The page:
Eye For Film >> Movies >> Starfish (2016) Film Review
Reviewed by: Amber Wilkinson
It's easy for films that deal with the onset of sudden disabilities to go wrong. Step too far one way and you're mired in mawkishness, move too far the other and you risk making everything seem clinical and voyeuristic. Writer/director Bill Clark - whose screenplay is based on the real-life story of British couple Tom and Nicola Ray - is too be congratulated for treading carefully, showing restraint and empathy in his depiction of a family devastated by the after effects of blood poisoning (septicaemia) without glossing over the challenges they face.
He takes time to let us get to know Tom (Tom Riley) and Nicola (Joanne Froggatt), who have a refreshingly normal relationship. Pregnant Nicola goes each day to the office while children's writer Tom works from home in between looking after their young daughter (Grace). Clark and his cinematographer Clive Norman gently emphasise this time 'before' using bright colours and flowing camerawork.
It's a night like any other when Tom feels sick and, presuming it's just a reaction to out-of-date sausages, he heads to bed. But that is where normality ends as he soon finds himself in hospital and, following a slow diagnosis, ravaged by the disease - with the only option radical surgery involving multiple amputation and facial disfigurement. Worse still, perhaps, it is his wife who has to make the decision for him. Tom wakes to a life that has changed overnight even though everyone else in it is the same.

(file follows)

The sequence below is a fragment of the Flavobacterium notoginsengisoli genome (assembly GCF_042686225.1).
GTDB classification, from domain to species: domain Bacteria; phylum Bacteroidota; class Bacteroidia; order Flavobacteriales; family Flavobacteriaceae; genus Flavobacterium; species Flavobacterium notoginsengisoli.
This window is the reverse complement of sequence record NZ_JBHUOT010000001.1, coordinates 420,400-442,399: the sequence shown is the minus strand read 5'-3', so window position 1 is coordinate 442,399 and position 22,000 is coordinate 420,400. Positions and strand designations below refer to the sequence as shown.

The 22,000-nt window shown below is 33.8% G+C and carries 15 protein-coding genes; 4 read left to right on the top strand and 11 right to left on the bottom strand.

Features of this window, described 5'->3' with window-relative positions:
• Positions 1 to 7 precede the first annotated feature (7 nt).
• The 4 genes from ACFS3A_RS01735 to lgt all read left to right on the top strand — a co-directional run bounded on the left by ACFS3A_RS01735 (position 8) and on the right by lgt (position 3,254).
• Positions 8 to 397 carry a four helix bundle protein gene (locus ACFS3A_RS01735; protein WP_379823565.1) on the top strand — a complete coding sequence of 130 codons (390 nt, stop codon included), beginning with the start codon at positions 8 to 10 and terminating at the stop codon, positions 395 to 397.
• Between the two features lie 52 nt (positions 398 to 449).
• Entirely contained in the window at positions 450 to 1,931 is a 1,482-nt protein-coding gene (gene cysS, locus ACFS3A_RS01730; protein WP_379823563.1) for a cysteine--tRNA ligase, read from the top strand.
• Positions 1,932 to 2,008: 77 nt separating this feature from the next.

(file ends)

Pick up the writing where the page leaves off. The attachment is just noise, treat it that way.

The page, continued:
Clark doesn't make light of the challenges the family faces. The relationship stakes are high but are further exacerbated by the lack of any sort of financial safety net. With no insurance, the family faces an uphill struggle to get anything beyond basic prosthetics and the changed circumstances mean that bills start to pile up. The starfish theme that runs through the film may seem a little contrived at first but ultimately offers a rewarding motif.
By maintaining a restrained focus on the family's emotional landscape, Clark keeps things personal, exploring the ways that frustrations can have a domino effect on extended relationships, such as Tom and Nicola's increasingly strained interactions with their respective mother-in-laws (Michele Dotrice and Phoebe Nicolls). One or two plot elements are extraneous, particularly flashbacks to Tom's childhood which feel unnecessary and manipulative in such a generally naturalistic landscape. The acting more than makes up for this, however, with Froggatt and Riley both giving finely calibrated performances that make you believe not just in the couple's current predicament but in the strength of their bond. Froggatt, in particular, pulls her emotions into a focused ball of internalised stress, making them speak at much higher volumes than a simple outburst would. Dotrice is also effortless as Jean, a mass of bustling concern, while Nicolls manages to hang on to humanity in what could have become a caricatured role.
The make-up department, lead by Melissa Lackersteen, deserves high praise for their re-creation of Tom's injuries - I imagine a BAFTA nod will come their way next year. Clark has crafted a film with restrained resonance that highlights a devastating disease while remembering that those who are dealing with it are what's most important.Reviewed on: 17 Aug 2016